Life & Letters

Correspondence

About this Item

Title: Walt Whitman to William D. O'Connor, 29 October 1882

Date: October 29, 1882

Source: The transcription presented here is derived from Walt Whitman, The Correspondence, ed. Edwin Haviland Miller (New York: New York University Press, 1961–1977), 3:312. For a description of the editorial rationale behind our treatment of the correspondence, see our statement of editorial policy.

Location: The Henry W. and Albert A. Berg Collection of English and American Literature, New York Public Library

Whitman Archive ID: nyp.00450

Contributors to digital file: Kirsten Clawson, Nima Najafi Kianfar, Stefan Schöberlein, and Nicole Gray




Camden1
Sunday Evn'g—Oct: 29 '82

Thanks for kind letter & the bit poem—like a real star-twinkle.2 I continue sick but move slowly toward recuperation. The liver begins to act. It has not been an engorgement or any thing like it. The basic situation I take to be this—that just now the liver is the seat of, & concentrates, that markedly defective enervation which my paralysis of '73 to '7 &c. has left me for life. The doctor comes every day—(old school, but receptive & progressive—believes more in drugs & medicines than I do, but so far his diagnosis seems thorough, & his doses are justified by results)—About that Heywood, Boston, arrest, mustn't there be some mistake?3 The Chainey affair certainly settled the U. S. mail part—but the Mass: statutes on printed "indecency" are sweepingly stringent I believe. Do you know that Rand & Avery refused to print an edition of L of G. for me, after the Osgood row?—afraid of indictment—Where is Charley Eldridge's address?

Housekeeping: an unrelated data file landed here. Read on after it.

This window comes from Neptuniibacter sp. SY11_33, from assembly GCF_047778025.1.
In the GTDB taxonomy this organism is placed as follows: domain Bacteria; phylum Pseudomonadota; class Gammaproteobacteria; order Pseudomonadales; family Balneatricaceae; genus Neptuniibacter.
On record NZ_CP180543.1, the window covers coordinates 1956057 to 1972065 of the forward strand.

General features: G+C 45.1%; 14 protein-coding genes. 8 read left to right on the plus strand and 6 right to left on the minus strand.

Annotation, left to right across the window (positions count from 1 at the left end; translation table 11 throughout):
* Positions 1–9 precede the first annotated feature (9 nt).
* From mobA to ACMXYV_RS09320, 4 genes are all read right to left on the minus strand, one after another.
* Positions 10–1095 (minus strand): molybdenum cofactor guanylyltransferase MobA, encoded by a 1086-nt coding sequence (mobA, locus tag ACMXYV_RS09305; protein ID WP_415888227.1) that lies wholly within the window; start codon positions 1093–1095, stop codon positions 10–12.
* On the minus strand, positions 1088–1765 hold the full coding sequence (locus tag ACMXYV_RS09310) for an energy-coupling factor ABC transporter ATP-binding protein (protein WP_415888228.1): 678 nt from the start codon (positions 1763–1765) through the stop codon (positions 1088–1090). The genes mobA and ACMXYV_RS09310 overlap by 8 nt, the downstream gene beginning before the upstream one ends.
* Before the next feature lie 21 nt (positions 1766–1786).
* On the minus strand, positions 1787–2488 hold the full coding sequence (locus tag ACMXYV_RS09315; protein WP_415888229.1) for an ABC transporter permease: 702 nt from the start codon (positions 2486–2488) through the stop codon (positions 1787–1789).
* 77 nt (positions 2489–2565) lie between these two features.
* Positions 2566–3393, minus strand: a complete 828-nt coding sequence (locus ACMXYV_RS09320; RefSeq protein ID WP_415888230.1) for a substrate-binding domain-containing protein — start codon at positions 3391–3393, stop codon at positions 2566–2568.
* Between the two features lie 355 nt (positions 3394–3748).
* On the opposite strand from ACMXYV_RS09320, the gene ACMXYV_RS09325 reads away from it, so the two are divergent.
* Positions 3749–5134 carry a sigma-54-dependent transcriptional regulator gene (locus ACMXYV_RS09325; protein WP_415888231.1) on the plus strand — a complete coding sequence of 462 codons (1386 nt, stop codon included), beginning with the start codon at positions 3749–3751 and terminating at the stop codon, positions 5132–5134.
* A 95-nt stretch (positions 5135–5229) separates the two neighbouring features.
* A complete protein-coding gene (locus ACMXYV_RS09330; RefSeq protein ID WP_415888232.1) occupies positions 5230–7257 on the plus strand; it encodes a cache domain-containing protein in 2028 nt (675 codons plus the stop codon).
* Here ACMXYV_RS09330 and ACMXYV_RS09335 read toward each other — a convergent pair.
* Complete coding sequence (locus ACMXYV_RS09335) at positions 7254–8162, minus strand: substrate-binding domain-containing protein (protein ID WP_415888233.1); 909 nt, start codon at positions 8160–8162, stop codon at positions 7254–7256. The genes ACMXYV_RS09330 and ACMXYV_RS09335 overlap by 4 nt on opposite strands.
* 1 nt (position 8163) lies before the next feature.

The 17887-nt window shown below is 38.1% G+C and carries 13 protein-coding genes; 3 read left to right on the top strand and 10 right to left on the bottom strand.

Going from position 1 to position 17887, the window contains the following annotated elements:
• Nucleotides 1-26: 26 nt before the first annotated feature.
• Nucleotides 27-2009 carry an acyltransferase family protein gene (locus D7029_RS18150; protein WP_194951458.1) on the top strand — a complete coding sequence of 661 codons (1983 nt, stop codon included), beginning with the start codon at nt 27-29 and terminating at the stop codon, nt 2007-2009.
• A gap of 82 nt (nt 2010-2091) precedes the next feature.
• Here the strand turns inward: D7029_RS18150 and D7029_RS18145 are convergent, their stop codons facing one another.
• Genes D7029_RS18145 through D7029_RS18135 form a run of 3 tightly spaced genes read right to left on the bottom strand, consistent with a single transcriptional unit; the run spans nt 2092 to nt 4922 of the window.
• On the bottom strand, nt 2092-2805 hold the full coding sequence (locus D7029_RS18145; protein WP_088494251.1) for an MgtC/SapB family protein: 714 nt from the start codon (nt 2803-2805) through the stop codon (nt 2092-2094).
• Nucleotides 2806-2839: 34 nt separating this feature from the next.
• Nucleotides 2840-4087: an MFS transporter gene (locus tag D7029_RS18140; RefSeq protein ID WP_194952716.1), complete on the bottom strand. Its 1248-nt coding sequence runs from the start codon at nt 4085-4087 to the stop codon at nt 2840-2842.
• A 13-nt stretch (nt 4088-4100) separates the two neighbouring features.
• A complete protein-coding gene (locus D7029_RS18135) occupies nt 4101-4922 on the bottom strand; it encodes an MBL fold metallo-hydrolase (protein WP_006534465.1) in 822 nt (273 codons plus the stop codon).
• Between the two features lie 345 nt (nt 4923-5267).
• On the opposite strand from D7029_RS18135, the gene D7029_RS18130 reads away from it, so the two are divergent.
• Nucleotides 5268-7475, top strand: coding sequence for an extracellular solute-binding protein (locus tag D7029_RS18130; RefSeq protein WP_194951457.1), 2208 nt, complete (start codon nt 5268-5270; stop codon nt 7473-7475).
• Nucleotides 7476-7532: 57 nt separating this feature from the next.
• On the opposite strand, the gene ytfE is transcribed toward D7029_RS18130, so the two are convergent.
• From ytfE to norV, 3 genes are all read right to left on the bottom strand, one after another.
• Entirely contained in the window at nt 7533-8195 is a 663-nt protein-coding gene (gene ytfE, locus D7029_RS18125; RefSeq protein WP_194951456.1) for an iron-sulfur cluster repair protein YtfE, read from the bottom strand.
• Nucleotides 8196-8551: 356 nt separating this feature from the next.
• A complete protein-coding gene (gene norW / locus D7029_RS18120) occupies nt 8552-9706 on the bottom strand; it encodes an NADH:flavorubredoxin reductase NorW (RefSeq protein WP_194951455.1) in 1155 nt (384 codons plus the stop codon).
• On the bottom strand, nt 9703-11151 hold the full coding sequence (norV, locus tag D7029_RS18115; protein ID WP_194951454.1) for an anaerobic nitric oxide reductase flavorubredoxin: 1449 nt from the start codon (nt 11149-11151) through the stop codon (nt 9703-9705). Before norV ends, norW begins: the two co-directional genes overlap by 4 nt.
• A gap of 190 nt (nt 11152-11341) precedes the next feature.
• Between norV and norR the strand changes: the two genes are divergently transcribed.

Walt Whitman


Notes:

1. This letter is addressed: Wm D O'Connor | Life Saving Service Bureau | Treasury | Washington | D C. It is postmarked: Camden | Oct | 29 | 6 PM / N.J.; Washington, Recd. | Oct | 30 | 4 30 AM | 1882 | 2. [back]

2. O'Connor included in his letter of October 27 an extract from a newspaper entitled "L'Etranger," a poem not too unlike Whitman's own statements about adhesiveness (Horace Traubel, With Walt Whitman in Camden [Philadelphia: University of Pennsylvania Press, 1953], 4:323). [back]

3. Ezra H. Heywood (1829–1893), a radical reformer and an advocate of free love, was arrested on October 26, 1881, because he printed "To a Common Prostitute" and "A Woman Waits for Me" in The Word and attempted to mail the journals. On October 27, 1882, O'Connor noted a newspaper report of Heywood's arrest: "I don't like Heywood's ways, and I don't like the Free-Love theories at all, but he has his rights, which these devils trample on" (Horace Traubel, With Walt Whitman in Camden, Monday, March 11, 1889). See also the letter from Whitman to O'Connor of November 12, 1882[back]


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